You have several options if you’re already saving the maximum in your retirement accounts, or if you earn too much to contribute the maximum. In 2014, most employees can stash up to $17,500 in their 401(k), 403(b), federal Thrift Savings and most 457 plans. You can also contribute up to $5,500 to a traditional or Roth IRA. If you’re 50 or older, you can make “catch up” contributions of up to $5,500 to an employer retirement plan and $1,000
to an IRA.
But employers are required to limit contributions by highly compensated employees if an insufficient number of lower-paid employees participate in the plan. (For 2014, you’re a highly compensated employee if you earn $115,000 or more.) And you can’t contribute to a Roth IRA if you earn more than $129,000 in 2014 ($191,000 for married couples filing jointly), although there’s no income limit if you make after-tax contributions to a traditional IRA and convert it to a Roth.
Taxable accounts. Investing some of your savings in a taxable account is an especially good idea if you’re saving for both retirement and college. If you come up short while your child is in college, you can tap your taxable account without paying income taxes and early-withdrawal penalties.
Taxes on these accounts aren’t deferred, but most investors pay just 15% on long-term capital gains and qualified dividends; investors in the 10% and 15% tax brackets pay 0%. Meanwhile, withdrawals from your tax-deferred accounts will be taxed at your ordinary income rate, which currently ranges from 10% to 39.6%.
To keep taxes in check, select tax-efficient investments for this account, such as tax-free municipal bonds, as well as stock index funds and other investments that qualify for long-term capital-gains rates, says Michael Kitces, a certified financial planner for Pinnacle Advisory Group, in Columbia, Md.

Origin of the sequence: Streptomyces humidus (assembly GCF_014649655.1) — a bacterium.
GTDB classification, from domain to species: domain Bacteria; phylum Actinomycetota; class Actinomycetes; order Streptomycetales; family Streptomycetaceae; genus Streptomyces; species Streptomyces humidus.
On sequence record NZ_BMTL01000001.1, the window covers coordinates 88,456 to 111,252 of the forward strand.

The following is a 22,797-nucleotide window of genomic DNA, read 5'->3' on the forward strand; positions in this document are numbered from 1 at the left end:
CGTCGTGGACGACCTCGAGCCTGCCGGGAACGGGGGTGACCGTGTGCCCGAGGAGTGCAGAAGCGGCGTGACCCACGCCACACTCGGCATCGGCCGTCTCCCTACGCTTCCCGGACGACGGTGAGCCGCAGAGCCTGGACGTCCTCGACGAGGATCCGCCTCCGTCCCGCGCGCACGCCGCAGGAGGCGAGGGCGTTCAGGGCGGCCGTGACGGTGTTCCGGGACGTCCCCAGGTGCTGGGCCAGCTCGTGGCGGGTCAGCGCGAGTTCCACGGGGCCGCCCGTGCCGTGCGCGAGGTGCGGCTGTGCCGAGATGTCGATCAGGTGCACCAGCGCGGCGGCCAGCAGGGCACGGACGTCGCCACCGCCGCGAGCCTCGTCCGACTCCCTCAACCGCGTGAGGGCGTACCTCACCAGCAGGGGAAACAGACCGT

SEP IRAs. If you have self-employment income from your own business or from freelancing, consulting or similar part-time work, these IRAs offer a way to put a lot of money away for retirement and cut your taxes, too. You can contribute up to 20% of your self-employment income (your business income minus half of your self-employment tax), up to a maximum of $52,000 in 2014. Contributions are tax-deductible and grow tax-deferred until retirement.
Variable annuities. Contributions to these accounts usually aren’t deductible, but investment gains grow tax-deferred until you take withdrawals.
In the past, the products were often encumbered by high fees that crippled investment returns. Now, though, a new generation of variable annuities features low fees and modest or no surrender charges. Investors can purchase annuities directly from Vanguard Group and Fidelity Investments without paying a commission.
Still, for most people, says Kitces, the expenses of variable annuities, even the low-cost versions, usually outweigh the benefits of tax deferral. Variable annuities are most appropriate for high-bracket taxpayers with income of at least $250,000 because they stand to benefit the most from compounded tax-deferred earnings.
Variable annuities also look more attractive now that high-income investors are nicked by a new 3.8% surtax on investment income, and those in the top tax bracket will pay a higher rate on capital gains and dividends, too.
Block joined Kiplinger in June 2012 from USA Today, where she was a reporter and personal finance columnist for more than 15 years. Prior to that, she worked for the Akron Beacon-Journal and Dow Jones Newswires. In 1993, she was a Knight-Bagehot fellow in economics and business journalism at the Columbia University Graduate School of Journalism. She has a BA in communications from Bethany College in Bethany, W.Va.
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